A colorful history of US research universities, and a market-based theory of their global success.
American education has its share of problems, but it excels in at least one area: university-based research. That’s why American universities have produced more Nobel Prize winners than those of the next twenty-nine countries combined. Economist Miguel Urquiola argues that the principal source of this triumph is a free-market approach to higher education.
Until the late nineteenth century, research at American universities was largely an afterthought, suffering for the same reason that it now prospers: the free market permits institutional self-rule. Most universities exploited that flexibility to provide what well-heeled families and church benefactors wanted. They taught denominationally appropriate materials and produced the next generation of regional elites, no matter the students’—or their instructors’—competence. These schools were nothing like the German universities that led the world in research and advanced training. The American system only began to shift when certain universities, free to change their business model, realized there was demand in the industrial economy for students who were taught by experts and sorted by talent rather than breeding. Cornell and Johns Hopkins led the way, followed by Harvard, Columbia, and a few dozen others that remain centers of research. By the 1920s the United States was well on its way to producing the best university research.
Free markets are not the solution for all educational problems. Urquiola explains why they are less successful at the primary and secondary level, areas in which the United States often lags. But the entrepreneurial spirit has certainly been the key to American leadership in the research sector that is so crucial to economic success.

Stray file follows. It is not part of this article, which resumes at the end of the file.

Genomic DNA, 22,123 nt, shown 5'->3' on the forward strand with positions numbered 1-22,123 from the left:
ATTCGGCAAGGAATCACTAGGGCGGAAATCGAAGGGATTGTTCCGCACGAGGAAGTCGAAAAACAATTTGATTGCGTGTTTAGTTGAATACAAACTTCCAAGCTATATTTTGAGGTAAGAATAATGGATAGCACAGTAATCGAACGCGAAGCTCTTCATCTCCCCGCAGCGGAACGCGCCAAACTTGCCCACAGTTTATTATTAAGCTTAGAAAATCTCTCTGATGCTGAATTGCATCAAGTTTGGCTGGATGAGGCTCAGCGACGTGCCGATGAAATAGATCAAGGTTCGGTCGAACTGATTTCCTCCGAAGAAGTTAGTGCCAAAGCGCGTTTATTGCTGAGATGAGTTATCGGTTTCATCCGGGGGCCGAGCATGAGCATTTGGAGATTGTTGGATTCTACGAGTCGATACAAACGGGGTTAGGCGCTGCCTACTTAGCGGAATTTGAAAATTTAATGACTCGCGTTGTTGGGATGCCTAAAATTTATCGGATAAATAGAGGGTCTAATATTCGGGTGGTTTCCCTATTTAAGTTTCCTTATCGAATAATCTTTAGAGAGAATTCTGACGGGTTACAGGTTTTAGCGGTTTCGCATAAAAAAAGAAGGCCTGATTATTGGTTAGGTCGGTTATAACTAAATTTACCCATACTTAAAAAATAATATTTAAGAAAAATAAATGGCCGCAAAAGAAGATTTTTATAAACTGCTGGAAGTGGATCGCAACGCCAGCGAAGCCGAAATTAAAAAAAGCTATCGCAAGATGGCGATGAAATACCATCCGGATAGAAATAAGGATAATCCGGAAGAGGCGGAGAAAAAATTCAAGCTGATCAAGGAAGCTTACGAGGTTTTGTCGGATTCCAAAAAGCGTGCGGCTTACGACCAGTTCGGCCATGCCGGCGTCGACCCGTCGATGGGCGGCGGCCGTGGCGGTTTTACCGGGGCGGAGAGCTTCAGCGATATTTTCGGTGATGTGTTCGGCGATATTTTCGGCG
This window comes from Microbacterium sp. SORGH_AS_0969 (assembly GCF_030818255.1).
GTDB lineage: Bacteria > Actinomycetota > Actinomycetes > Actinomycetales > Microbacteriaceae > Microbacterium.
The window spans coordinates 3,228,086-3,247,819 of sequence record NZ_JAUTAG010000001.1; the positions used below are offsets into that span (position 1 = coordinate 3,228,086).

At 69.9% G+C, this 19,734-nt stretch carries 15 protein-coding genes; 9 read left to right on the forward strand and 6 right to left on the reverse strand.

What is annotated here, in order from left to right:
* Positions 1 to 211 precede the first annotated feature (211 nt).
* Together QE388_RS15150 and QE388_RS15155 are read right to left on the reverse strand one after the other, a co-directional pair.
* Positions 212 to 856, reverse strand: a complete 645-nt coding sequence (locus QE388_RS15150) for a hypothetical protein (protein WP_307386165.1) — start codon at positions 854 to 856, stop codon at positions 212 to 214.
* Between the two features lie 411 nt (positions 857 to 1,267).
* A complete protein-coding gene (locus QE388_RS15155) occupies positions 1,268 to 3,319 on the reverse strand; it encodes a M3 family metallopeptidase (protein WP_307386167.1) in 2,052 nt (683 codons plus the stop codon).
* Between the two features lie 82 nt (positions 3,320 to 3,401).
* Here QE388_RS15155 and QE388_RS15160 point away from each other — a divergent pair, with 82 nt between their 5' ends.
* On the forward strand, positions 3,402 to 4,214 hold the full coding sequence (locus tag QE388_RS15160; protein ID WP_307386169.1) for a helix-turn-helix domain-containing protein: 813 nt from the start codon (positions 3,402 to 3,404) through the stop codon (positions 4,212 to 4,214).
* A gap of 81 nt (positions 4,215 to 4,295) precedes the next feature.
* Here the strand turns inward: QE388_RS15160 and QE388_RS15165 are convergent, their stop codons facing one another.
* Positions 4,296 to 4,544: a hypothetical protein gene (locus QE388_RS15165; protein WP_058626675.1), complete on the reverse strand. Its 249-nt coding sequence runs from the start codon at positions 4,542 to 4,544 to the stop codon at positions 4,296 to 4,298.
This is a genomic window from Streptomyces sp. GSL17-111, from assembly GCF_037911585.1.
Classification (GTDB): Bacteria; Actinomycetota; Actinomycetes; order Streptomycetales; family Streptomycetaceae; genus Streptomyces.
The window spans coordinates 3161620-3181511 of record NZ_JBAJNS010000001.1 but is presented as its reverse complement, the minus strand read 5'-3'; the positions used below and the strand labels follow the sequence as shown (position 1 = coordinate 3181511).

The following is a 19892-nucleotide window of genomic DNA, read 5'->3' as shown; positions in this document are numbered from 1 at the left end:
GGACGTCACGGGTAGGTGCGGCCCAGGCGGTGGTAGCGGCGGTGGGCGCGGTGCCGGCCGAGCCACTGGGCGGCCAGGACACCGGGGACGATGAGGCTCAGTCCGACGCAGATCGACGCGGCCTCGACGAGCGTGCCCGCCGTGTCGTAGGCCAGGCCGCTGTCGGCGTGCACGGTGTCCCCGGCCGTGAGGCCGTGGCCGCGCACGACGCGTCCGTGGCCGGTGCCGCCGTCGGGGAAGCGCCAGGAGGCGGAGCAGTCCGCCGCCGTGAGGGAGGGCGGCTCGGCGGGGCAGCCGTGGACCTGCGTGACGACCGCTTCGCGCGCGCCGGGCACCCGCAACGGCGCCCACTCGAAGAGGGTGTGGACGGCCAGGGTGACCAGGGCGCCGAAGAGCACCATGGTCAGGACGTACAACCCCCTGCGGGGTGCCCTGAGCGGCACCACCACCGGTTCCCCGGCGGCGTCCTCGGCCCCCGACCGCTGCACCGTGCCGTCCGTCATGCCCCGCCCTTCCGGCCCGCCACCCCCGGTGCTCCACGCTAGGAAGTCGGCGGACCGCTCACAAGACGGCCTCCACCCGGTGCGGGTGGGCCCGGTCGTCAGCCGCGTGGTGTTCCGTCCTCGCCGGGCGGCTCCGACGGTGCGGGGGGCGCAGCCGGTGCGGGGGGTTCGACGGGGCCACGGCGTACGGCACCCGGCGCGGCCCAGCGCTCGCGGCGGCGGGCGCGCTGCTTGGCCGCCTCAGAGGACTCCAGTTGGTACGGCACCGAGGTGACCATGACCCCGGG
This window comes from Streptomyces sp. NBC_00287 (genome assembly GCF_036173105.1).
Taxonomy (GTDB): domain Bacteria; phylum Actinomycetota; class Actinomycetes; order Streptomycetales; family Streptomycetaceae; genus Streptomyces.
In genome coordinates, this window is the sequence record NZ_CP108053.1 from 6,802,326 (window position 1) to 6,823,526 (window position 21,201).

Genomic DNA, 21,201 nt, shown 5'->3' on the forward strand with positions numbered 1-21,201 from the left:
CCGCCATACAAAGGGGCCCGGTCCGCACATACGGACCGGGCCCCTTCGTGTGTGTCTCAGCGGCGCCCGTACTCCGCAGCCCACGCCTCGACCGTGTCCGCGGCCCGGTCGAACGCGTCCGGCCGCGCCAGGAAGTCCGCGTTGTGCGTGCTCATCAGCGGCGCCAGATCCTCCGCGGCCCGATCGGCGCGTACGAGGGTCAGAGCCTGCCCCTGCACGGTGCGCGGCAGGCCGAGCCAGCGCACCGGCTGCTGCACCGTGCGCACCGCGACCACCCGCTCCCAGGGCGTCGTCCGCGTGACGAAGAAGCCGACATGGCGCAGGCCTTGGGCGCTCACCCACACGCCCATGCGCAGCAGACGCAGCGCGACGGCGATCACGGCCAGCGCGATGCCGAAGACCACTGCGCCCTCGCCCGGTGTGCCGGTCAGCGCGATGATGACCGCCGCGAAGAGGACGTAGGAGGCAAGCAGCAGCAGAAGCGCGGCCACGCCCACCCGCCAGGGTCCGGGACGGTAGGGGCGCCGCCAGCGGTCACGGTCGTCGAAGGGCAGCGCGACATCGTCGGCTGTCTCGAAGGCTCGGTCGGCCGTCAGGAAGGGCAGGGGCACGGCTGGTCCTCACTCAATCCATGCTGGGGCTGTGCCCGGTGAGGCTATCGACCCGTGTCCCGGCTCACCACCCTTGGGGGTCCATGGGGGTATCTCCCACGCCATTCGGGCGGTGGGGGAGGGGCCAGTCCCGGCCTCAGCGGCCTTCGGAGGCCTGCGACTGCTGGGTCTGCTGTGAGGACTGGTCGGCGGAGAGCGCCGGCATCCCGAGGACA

Charmingly written, instructive, and stimulating, Markets, Minds, and Money is a persuasive read about how the US higher education system evolved to become uniquely situated to lead the world in research. Economists will read it for the analytical core of the argument; others for the history of higher education.
Miguel Urquiola is one of the most versatile minds in economics and a scholar who makes complicated concepts comprehensible thanks to his extraordinary clarity of thought and expression. In this volume, he deftly combines economic theory with historical analysis to compellingly argue how US universities came to rank so disproportionately at the top of the world, and where the future might take us. Like everything else Urquiola writes, this book is absolutely worth reading.
American research universities dominate the world’s most preeminent institutions of higher learning. This is a result of their remarkable contributions to advances in knowledge and discoveries that have changed our lives and those of people around the world. In an important and engaging book, which is very accessible to a large audience, Miguel Urquiola shows how market forces examined over the past century have influenced the growth of excellence. The argument is lucid, provocative, well-documented, and a must-read for those interested in why American universities remain the envy of the world—and why their position of preeminence may be in danger.
- 360 pages
- 6-1/8 x 9-1/4 inches
- Harvard University Press
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